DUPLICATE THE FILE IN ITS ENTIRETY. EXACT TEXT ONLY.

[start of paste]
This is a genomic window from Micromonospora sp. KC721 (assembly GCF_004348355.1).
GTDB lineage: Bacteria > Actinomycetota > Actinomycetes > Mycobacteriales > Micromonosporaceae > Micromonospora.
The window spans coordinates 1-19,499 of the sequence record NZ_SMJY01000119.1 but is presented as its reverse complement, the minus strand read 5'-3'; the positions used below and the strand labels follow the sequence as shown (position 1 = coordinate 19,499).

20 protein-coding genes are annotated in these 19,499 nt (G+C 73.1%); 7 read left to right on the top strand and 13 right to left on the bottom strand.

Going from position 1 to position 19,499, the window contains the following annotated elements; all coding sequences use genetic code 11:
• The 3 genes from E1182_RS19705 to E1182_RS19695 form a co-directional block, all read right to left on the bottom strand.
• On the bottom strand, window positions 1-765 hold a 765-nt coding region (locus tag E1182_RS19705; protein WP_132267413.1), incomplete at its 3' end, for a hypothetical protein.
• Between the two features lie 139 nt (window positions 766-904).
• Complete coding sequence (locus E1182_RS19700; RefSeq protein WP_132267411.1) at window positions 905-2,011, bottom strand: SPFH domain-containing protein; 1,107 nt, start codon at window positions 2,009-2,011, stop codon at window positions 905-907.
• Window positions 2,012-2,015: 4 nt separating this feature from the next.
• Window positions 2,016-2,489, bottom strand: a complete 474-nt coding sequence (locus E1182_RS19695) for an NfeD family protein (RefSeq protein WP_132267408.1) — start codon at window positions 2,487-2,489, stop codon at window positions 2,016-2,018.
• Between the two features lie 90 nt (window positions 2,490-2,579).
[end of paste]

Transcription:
This is a genomic window from Micromonospora sp. KC721 (assembly GCF_004348355.1).
GTDB lineage: Bacteria > Actinomycetota > Actinomycetes > Mycobacteriales > Micromonosporaceae > Micromonospora.
The window spans coordinates 1-19,499 of the sequence record NZ_SMJY01000119.1 but is presented as its reverse complement, the minus strand read 5'-3'; the positions used below and the strand labels follow the sequence as shown (position 1 = coordinate 19,499).

20 protein-coding genes are annotated in these 19,499 nt (G+C 73.1%); 7 read left to right on the top strand and 13 right to left on the bottom strand.

Going from position 1 to position 19,499, the window contains the following annotated elements; all coding sequences use genetic code 11:
• The 3 genes from E1182_RS19705 to E1182_RS19695 form a co-directional block, all read right to left on the bottom strand.
• On the bottom strand, window positions 1-765 hold a 765-nt coding region (locus tag E1182_RS19705; protein WP_132267413.1), incomplete at its 3' end, for a hypothetical protein.
• Between the two features lie 139 nt (window positions 766-904).
• Complete coding sequence (locus E1182_RS19700; RefSeq protein WP_132267411.1) at window positions 905-2,011, bottom strand: SPFH domain-containing protein; 1,107 nt, start codon at window positions 2,009-2,011, stop codon at window positions 905-907.
• Window positions 2,012-2,015: 4 nt separating this feature from the next.
• Window positions 2,016-2,489, bottom strand: a complete 474-nt coding sequence (locus E1182_RS19695) for an NfeD family protein (RefSeq protein WP_132267408.1) — start codon at window positions 2,487-2,489, stop codon at window positions 2,016-2,018.
• Between the two features lie 90 nt (window positions 2,490-2,579).